Moira told me that she and her husband grew up in the mid-West and came to Los Angeles soon after they got married.

 

She wanted a house; he didn’t. He insisted they live in a condo and so they were one of the first to buy in this building.

 

She told me this story with disgust in her voice but when she was done, Moira asked almost boastfully:

 

I’ve been miserable all these thirty years – can you believe that?

 

I laughed and assured her that I do believe her – she never met my grandmother who was miserable for most of her ninety-eight years!

 

It’s so easy to be miserable and in its own way is such a delicious feeling.

 

Clients most often come to me because they want to become more confident, more powerful.

 

Confidence and power only come about when you avoid casting blame

on some one or some thing for feeling bad about your life. 

 

People and events only have as much power as we give to them.

 

You control your thinking as well as your actions stemming from that thinking.

 

That’s power!

 

As I left Moira I found myself feeling sorry for her – not because she had led a miserable life, but rather because she had surrendered her power to a condo!

 

What about you?

Are you miserable?!

Why?

 

Do you want to break through the negative thinking that is preventing you from being influential and heard?

 

To explore how one-on-one communication skills coaching can help you present you with enhanced confidence,

contact me at:

  [email protected]

818-415-8115

 

 

 

 

How to Handle Drama without Drama!

 

The truth is, of course, that what one regards as interruptions

are precisely one’s life.

C.S. Lewis

 

When not conducting communication workshops or teaching I officiate non-denominational wedding ceremonies. Last weekend something happened before a ceremony start that I’d never seen before – and I’ve seen a lot!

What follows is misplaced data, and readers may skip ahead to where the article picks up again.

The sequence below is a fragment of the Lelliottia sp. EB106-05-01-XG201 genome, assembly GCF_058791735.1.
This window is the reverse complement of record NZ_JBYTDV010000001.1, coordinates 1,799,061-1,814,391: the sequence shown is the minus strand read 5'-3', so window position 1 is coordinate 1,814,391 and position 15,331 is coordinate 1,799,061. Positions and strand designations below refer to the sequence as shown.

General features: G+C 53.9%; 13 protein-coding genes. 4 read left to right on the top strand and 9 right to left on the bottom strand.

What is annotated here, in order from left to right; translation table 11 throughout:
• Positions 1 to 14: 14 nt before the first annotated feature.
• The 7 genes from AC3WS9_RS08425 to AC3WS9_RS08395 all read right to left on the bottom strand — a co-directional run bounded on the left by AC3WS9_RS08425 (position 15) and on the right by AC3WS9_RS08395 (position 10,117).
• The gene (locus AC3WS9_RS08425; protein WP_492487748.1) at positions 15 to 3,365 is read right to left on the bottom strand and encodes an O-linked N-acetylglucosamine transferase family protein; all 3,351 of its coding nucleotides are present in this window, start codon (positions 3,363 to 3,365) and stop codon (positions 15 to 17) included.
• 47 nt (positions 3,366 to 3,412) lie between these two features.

It was a blustery afternoon at Pelican Hill Resort as the floral designer’s team was setting up. A glistening crystal chandelier hung from the center of the rotunda, site of the ceremony. I was reviewing last minute details with the event planner, Jeannie, when, without warning, the chandelier crashed to the ground.

 

It was one of those surreal moments when your brain can’t compute what your eye has witnessed.

 

Jeannie snapped to and asked if everyone was okay. They were and she exhaled, “Thank God no one was hurt!”  I marveled at her composure.

 

She turned to the head of the team and asked him to call the floral designer while she called the resort’s catering director. Within minutes, the destroyed chandelier was being swept up.

 

Jeannie suggested we not tell the bride until after the ceremony and she decided there was no time to attempt to replace the chandelier.

She was in charge, calm and, yes, we did manage a “what the?” laugh. Throughout this bizarre incident, her attitude was a reassuring, “I’ll handle it.  We’ll handle it.”

 

And so everyone went about doing what needed to be done.

 

What I found utterly remarkable was that in a dramatic moment, there was no drama.  Now that’s leadership!

 

Later, when I told Jeannie how impressed I was by how she handled the situation, she was puzzled, “How else could I have responded?”

 

I laughed because she could have responded in so many other ways. She could have yelled, demanding to know who screwed up; she could have debated whether to tell the bride and stir-up emotions by asking for everyone’s opinion; or she could have played the victim, lamenting, “What am I going to do?”

 

Jeannie reminded me what’s needed in a moment of crisis:

  • She stayed focused on her goal – having a beautiful ceremony for the couple – and she let nothing distract her.
  • She didn’t lose confidence in herself simply because something outside her control happened.
  • She trusted and relied on her team.
  • She was able to laugh.
  • She was not fixated on the original plan – and so she could improvise.